My EVIDENCE clarifies a key foundation of Buddha Dhamma. Nibbana is closely related to vinnana.

In any case, please give us your translation of the verses that I quoted. Just making statements is of no value to the discussion.
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Sam Vara
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Re: The teachings of Ven. Waharaka Abhayaratanalankara Thero

Post by Sam Vara »

Lal wrote: Tue Dec 18, 2018 9:14 pm Sam Vara said :
If you use a statement to support a conclusion..
My EVIDENCE clarifies a key foundation of Buddha Dhamma. Nibbana is closely related to vinnana.
Whatever you claim a premise to be, capitalised or uncapitalised, using it the way you did constitutes begging the question.
In any case, please give us your translation of the verses that I quoted. Just making statements is of no value to the discussion.
I'll decide what I post, thanks, along with what I consider to be of value.
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Re: The teachings of Ven. Waharaka Abhayaratanalankara Thero

Post by Lal »

I'll decide what I post, thanks, along with what I consider to be of value.
OK. This is exactly what happened in the past too. People (including bhikkhus) just bow out of the discussion when they do not have answers.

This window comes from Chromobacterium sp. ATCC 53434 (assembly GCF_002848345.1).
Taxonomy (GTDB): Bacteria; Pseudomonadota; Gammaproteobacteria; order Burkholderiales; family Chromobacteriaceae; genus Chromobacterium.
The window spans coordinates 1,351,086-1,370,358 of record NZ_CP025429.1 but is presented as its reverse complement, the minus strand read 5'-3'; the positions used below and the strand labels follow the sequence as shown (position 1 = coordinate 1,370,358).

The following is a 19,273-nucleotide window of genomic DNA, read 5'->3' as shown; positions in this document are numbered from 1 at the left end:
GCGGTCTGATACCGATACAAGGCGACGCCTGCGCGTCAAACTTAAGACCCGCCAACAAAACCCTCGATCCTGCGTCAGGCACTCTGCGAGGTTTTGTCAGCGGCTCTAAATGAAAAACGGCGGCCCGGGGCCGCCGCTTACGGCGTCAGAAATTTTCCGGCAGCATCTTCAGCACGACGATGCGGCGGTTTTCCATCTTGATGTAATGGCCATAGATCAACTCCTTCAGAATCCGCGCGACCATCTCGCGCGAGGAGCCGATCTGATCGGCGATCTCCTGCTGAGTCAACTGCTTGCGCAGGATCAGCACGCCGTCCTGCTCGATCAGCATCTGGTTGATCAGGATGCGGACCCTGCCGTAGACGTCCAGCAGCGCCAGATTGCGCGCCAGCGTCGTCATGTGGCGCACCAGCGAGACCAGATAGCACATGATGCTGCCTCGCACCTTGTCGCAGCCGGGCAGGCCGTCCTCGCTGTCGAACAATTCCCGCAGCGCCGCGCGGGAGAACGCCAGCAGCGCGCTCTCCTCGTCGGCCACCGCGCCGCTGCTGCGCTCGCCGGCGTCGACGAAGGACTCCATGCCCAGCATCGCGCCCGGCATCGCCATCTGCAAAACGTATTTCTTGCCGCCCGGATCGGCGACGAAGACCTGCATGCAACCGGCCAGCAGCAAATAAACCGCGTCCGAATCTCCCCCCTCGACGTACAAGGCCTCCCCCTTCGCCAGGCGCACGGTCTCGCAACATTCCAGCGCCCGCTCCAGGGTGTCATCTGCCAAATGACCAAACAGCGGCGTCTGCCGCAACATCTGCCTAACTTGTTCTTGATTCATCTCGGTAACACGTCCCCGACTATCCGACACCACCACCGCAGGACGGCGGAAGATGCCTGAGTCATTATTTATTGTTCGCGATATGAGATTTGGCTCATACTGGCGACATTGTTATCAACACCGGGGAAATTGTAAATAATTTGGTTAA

In my opinion, vinnana is a key concept. If one wants to understand what Nibbana is, one needs to understand what vinnana is. THE key concept of Buddha Dhamma is Nibbana.

Anyway, I have no problem with your position. But when someone says I am stating wrong facts, I have to ask them what the correct facts are.
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Re: The teachings of Ven. Waharaka Abhayaratanalankara Thero

Post by Sam Vara »

Lal wrote: Tue Dec 18, 2018 9:44 pm
I'll decide what I post, thanks, along with what I consider to be of value.
OK. This is exactly what happened in the past too. People (including bhikkhus) just bow out of the discussion when they do not have answers.

In my opinion, vinnana is a key concept. If one wants to understand what Nibbana is, one needs to understand what vinnana is. THE key concept of Buddha Dhamma is Nibbana.

Anyway, I have no problem with your position. But when someone says I am stating wrong facts, I have to ask them what the correct facts are.
I'm not bowing out of any discussion. I'm perfectly prepared to discuss whether you have engaged in question-begging arguments. I'm not saying at all that you are stating wrong facts - I was very clear about that. I'm saying that your argument is fallacious.

Feel free to explain your views on Viññāṇaṃ. If it's of interest, I might comment. But you need to understand that you can't dictate how people respond to your posts. Nobody signed up to be your pupil here.